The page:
Siva Vaidhyanathan has (at least) two thoughtful pieces on the Virginia Tech tragedy. The first, posted Wednesday, is one with which I generally agree:
As a culture, we are very bad at thinking about technology. We look to it either as something to fear or as a panacea for the flaws of the human condition. Technology is neither. It is merely an extension of our own wills and capabilities.
Americans at once will worship technological “advancement” while lurching to blame whatever is new and strange for maladies that have affected our species for millennia. We often view technology either as haunted by evil or neutral and independent of human interaction and intentions.
A follow up post from Thursday is just as thoughtful, although I disagree with where he comes down on NBC News’ decision to broadcast parts of Cho’s videos. (I fall more along the Winer/Doc access on that one.) He also takes up the mental health angle:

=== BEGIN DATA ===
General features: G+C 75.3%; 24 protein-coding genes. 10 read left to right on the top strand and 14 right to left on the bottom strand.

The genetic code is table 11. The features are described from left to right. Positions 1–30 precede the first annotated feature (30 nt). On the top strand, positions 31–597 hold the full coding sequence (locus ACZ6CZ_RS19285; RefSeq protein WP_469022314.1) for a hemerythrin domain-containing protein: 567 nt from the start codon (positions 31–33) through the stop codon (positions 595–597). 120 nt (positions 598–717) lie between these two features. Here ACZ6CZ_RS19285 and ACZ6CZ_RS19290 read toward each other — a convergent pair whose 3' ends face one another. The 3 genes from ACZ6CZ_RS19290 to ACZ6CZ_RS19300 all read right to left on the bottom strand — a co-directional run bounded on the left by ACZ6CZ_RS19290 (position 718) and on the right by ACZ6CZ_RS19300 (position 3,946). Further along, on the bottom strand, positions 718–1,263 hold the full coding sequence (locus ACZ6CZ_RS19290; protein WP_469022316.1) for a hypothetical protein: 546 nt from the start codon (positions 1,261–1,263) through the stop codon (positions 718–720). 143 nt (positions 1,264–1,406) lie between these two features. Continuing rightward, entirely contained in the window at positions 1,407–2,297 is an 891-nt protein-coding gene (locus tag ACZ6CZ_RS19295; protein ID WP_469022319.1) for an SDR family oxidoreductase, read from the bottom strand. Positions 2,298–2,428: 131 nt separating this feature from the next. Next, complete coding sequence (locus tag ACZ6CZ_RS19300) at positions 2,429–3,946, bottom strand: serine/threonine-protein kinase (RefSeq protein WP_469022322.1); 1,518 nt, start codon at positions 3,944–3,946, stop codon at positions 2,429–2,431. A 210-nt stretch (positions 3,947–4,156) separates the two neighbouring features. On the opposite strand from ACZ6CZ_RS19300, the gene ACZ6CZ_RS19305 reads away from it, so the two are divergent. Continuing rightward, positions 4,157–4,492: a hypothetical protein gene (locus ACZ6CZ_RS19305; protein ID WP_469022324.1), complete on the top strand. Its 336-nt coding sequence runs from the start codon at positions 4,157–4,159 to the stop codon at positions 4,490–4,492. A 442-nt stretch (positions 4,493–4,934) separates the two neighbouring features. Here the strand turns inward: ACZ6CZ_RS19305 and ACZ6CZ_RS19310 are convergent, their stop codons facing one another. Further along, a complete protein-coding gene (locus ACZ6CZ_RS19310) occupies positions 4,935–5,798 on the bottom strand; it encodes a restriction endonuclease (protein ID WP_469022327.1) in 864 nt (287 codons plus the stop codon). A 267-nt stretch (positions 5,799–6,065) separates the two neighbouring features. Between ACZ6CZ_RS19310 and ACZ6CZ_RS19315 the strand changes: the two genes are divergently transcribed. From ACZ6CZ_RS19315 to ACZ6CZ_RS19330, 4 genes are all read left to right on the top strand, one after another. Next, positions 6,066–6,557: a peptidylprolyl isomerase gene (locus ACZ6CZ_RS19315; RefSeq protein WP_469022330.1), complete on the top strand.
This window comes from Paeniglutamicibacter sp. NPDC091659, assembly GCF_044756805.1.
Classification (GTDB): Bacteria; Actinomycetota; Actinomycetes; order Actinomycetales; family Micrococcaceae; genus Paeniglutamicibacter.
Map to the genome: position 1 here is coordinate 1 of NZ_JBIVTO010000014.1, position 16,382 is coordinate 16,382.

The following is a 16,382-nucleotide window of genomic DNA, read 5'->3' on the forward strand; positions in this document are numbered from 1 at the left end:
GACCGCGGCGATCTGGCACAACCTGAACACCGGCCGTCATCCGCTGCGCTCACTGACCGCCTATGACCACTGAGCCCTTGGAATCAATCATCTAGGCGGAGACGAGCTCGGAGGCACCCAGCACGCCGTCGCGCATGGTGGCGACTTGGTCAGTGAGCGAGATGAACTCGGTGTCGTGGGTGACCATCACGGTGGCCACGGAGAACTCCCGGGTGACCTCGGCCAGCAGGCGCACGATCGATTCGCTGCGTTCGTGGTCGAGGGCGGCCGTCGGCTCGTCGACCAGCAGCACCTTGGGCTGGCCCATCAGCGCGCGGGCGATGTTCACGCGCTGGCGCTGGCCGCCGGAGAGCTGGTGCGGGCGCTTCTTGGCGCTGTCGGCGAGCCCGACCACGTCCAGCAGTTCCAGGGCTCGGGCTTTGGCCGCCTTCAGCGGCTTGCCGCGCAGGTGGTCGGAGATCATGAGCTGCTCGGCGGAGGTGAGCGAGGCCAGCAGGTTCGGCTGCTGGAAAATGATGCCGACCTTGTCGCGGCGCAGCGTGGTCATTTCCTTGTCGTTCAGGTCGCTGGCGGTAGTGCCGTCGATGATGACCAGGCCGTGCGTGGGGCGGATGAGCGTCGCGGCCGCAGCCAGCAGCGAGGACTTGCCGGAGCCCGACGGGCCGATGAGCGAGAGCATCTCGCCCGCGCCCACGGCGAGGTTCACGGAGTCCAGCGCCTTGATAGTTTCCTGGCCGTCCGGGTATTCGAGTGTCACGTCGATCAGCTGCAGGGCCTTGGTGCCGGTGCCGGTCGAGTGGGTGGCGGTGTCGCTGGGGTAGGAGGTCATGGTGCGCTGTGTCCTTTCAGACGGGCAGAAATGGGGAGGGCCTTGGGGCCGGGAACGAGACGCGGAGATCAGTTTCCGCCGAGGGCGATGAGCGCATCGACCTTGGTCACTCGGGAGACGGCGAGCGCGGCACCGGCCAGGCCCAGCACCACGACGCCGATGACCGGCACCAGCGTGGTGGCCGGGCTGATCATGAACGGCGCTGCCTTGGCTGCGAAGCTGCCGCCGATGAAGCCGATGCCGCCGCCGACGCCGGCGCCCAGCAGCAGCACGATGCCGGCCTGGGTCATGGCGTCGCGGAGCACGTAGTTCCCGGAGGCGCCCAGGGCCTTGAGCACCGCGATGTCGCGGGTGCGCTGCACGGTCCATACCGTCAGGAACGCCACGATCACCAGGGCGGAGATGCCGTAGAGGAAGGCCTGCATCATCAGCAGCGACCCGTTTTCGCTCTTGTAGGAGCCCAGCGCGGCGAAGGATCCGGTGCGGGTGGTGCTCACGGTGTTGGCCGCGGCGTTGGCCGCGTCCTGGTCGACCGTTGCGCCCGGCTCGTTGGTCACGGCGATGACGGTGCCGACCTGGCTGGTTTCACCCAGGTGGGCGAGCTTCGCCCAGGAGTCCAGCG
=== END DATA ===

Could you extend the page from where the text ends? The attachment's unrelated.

families of mentally ill people are worried that because of Cho’s attacks and his frightening visage on our screens, our society will further turn against their loved ones, moving from malign neglect to outright hostility.
We already systematically fail to provide care for the mentally ill. This neglect often results in tragedy but rarely ends in violence. Already we hear calls that the mentally ill are inherently defective or, as an op-ed in The New York Times on Thursday claimed, “born evil.”
It’s late and I have not submersed myself in the TV coverage of the last few days, so perhaps my skepticism level is low and I’m being naive, but I draw a different conclusion. It seems to me that Cho’s case is drawing attention to mental illness and the need for intervention, treatment, and community support. To wit, PRI’s The World carried an interview with “Iain Guthrie, who runs Mental Health First Aid Workshops at colleges and universities in Scotland. The workshops aim to reduce stigma and provide information about resources for treatment and support.”